You’re doing the right thing and protecting yourself and others by wearing a mask when you go out in public, but your skin isn’t happy. When you take off your mask, do you have redness, inflammation, and new breakouts on your chin, nose, and cheeks?
If so, you’re not alone. “Maskne” has become the new acne, and it’s even affecting people who have not been prone to acne before the current crisis. What gives? And how can you prevent and treat this irritating side effect of personal and public safety during this time? Let’s find out.
WHAT’S CAUSING MASKNE?
There are a few reasons why your mask might be causing breakouts. The first is that the lower half of your face is suddenly exposed to a much more humid environment than it is used to. This is true even if you live in the South and are used to humidity all summer long. As you breathe, your hot breath is a constant humidifier for your skin, and there’s no breeze to blow it away.
Unfortunately, this is just one of the realities of staying safe at the present time. Another reason for maskne is that your mask itself can hold moisture and bacteria against your skin. This is mainly an issue when the mask gets wet. If you are sweating or if you spill water or anything else on your mask, that moisture will get on your skin and irritate your skin, potentially causing acne.
PREVENTING MASK-INDUCED ACNE
The best cure for maskne is, of course, prevention. Here are some tips for preventing acne caused by your mask.
1. WASH YOUR FACE BEFORE AND AFTER WEARING YOUR MASK
You don’t need to wash after each mask application, of course; the main idea is to wash your face before putting it on in the morning and after taking it off for the last time in the afternoon. Use a cleanser that is formulated for your skin type. Benzoyl peroxide is a good product to look for, even if you haven’t been prone to acne before. If you have dry skin, use it only on the oily areas covered by your mask.
2. APPLY MOISTURIZER
You might think that skipping the moisturizer will keep your skin from getting too oily, but the opposite is actually true: Your skin will compensate for being too dry by creating more pore-clogging oil. You can help prevent that by using a non-comedogenic moisturizer designed for acne-prone skin. Moisturizer also has the benefit of creating a barrier between your skin and the mask, so it can also help prevent irritation and redness.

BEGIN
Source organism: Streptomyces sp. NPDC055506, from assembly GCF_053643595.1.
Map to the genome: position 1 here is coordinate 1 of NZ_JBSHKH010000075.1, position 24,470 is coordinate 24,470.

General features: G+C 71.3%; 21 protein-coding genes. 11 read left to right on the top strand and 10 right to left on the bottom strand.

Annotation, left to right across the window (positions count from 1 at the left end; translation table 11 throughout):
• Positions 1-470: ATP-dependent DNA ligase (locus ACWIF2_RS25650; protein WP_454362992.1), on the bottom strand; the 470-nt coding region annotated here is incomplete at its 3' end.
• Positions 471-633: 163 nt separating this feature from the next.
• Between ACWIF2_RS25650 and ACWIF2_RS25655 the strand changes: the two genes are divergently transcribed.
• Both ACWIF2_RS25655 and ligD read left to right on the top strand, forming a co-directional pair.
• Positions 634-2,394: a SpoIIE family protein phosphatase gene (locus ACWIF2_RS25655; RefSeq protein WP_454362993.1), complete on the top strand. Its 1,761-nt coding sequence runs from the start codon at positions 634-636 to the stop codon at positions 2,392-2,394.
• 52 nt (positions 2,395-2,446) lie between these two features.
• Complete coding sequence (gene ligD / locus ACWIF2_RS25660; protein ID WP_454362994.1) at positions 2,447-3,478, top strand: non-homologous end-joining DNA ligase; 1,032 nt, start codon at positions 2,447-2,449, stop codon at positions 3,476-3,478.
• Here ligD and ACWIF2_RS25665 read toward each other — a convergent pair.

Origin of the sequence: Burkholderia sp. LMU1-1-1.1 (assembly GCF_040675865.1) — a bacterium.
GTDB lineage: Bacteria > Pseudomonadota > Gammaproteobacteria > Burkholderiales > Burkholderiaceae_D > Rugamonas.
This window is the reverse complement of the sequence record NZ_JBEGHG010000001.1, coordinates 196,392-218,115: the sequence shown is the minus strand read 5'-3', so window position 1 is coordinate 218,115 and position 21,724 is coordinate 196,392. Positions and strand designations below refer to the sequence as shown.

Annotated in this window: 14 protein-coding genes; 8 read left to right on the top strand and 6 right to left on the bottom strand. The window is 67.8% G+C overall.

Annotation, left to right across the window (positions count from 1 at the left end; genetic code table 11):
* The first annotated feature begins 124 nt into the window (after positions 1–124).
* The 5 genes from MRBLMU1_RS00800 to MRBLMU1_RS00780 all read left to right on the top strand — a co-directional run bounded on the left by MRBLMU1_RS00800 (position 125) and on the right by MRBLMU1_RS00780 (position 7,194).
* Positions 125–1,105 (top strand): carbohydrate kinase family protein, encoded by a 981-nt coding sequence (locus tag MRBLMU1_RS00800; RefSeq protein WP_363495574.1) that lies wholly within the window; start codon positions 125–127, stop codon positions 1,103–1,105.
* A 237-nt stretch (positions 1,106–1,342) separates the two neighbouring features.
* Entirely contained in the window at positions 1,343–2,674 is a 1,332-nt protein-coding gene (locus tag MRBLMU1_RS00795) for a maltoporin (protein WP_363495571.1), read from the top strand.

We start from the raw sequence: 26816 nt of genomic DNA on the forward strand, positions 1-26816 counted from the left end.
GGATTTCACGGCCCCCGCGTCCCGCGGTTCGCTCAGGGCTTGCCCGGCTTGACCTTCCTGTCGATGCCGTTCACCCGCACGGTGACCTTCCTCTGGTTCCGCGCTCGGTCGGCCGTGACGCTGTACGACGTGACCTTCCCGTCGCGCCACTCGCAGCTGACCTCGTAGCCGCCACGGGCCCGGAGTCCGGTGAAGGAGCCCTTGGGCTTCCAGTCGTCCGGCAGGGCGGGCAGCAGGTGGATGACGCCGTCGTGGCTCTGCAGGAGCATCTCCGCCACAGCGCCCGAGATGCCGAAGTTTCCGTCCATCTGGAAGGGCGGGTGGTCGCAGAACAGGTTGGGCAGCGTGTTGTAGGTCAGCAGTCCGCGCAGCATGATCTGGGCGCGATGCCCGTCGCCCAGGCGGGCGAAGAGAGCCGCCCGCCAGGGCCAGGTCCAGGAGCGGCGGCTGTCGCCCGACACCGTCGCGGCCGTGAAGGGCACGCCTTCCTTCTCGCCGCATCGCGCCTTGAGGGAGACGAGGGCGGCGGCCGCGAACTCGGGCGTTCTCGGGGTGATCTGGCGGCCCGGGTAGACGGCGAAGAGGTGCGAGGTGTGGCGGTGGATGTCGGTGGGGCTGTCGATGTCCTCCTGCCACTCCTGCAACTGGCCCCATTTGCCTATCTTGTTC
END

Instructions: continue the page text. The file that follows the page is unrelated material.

3. TRY VARIOUS MASK TYPES
Part of your acne can be caused by the mask not fitting correctly and chafing your skin. You might also find that a 100 percent cotton mask is gentler on your skin than one made from a stretchier material. Or, you might prefer disposable masks because they are easy to simply toss out and replace after a few hours. If you’re getting chafed near your ears consider switching to the type of mask that ties behind your head instead of one with ear loops. Look for a safe mask that works for you.
4. KEEP YOUR MASK CLEAN
If you are using disposable masks, then the only thing you need to do is remember to replace it periodically throughout the day and any time it gets sweaty or dirty. With a cloth mask, you will need to pack several with you each day so you can do the same. When you get home, put it in the laundry and use a gentle detergent without fabric softener. Then dry it on a heat setting to kill any lingering bacteria (again, without fabric softener).
5. REFRAIN FROM TOUCHING YOUR FACE
Yes, this has been drilled into all of us for the past six months, but if you are often fidgeting with your mask because it’s uncomfortable, you’re introducing more bacteria to your skin. Even if your hands are clean, you still have oils from your fingers that don’t need to be on your face. Really make an effort not to touch your face or move your mask around. Just leave it in place whenever possible, and if you need to move it, wash your hands first.
6. REDUCE YOUR STRESS LEVELS
This one isn’t related to wearing a mask, but it is related to the current situation. Stress really can make you more prone to breakouts. While you can’t control the health and economic issues around you, you can try to take some time each day for deep breathing and meditation.
Try to find something you enjoy that is relaxing, whether that means taking a walk, coloring in an adult coloring book, or listening to your favorite music on your commute. Also, be sure to eat healthy foods and exercise regularly. All of these general lifestyle tips will contribute to less stress and healthier skin overall.
TREATING MASKNE AS IT OCCURS
Chances are good that you will get a blemish or two from your mask at times, even if you are impeccable about hygiene and are taking care of your skin. If you are getting a pimple or a blackhead here and there, simply cleaning it and otherwise ignoring it can be the best option. If you are still struggling with lots of acne or any type of inflammation or persistent redness, however, then you may need to see a dermatologist.
He or she might need to prescribe an antibiotic, a prescription acne medication, or some other treatment to keep the situation under control. There’s no reason to hide behind your mask or otherwise or to feel bad about asking for help. Many people, even those who haven’t had a pimple in years, are struggling with acne from wearing a mask (as well as from the stress of the current situation).
By taking a few preventative tips, making a couple of lifestyle changes if you can, and seeking help if your maskne is getting out of control, you can look forward to the day we can all remove our masks without wanting to hide behind your mask a bit longer because you don’t want to show the world your acne. Keep on masking up for safety while caring for your skin.
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